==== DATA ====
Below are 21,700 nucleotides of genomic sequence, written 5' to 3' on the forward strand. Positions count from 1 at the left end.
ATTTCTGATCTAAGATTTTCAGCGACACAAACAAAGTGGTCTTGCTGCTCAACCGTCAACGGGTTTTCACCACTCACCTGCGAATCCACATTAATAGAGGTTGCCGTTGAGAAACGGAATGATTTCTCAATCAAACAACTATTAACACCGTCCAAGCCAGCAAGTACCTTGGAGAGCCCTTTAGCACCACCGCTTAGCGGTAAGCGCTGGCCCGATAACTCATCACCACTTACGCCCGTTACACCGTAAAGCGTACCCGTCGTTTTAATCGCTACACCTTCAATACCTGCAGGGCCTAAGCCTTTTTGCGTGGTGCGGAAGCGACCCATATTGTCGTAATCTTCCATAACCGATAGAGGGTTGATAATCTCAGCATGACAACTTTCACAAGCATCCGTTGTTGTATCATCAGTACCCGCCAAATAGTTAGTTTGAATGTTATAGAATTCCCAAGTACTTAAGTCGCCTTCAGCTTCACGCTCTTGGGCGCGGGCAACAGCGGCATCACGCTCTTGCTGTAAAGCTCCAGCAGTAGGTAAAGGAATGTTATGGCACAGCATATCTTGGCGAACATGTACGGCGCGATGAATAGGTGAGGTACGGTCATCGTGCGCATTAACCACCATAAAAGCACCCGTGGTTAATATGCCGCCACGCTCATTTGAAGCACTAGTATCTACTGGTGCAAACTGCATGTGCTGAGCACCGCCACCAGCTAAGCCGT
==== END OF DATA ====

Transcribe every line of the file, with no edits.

Below are 21,700 nucleotides of genomic sequence, written 5' to 3' on the forward strand. Positions count from 1 at the left end.
ATTTCTGATCTAAGATTTTCAGCGACACAAACAAAGTGGTCTTGCTGCTCAACCGTCAACGGGTTTTCACCACTCACCTGCGAATCCACATTAATAGAGGTTGCCGTTGAGAAACGGAATGATTTCTCAATCAAACAACTATTAACACCGTCCAAGCCAGCAAGTACCTTGGAGAGCCCTTTAGCACCACCGCTTAGCGGTAAGCGCTGGCCCGATAACTCATCACCACTTACGCCCGTTACACCGTAAAGCGTACCCGTCGTTTTAATCGCTACACCTTCAATACCTGCAGGGCCTAAGCCTTTTTGCGTGGTGCGGAAGCGACCCATATTGTCGTAATCTTCCATAACCGATAGAGGGTTGATAATCTCAGCATGACAACTTTCACAAGCATCCGTTGTTGTATCATCAGTACCCGCCAAATAGTTAGTTTGAATGTTATAGAATTCCCAAGTACTTAAGTCGCCTTCAGCTTCACGCTCTTGGGCGCGGGCAACAGCGGCATCACGCTCTTGCTGTAAAGCTCCAGCAGTAGGTAAAGGAATGTTATGGCACAGCATATCTTGGCGAACATGTACGGCGCGATGAATAGGTGAGGTACGGTCATCGTGCGCATTAACCACCATAAAAGCACCCGTGGTTAATATGCCGCCACGCTCATTTGAAGCACTAGTATCTACTGGTGCAAACTGCATGTGCTGAGCACCGCCACCAGCTAAGCCGT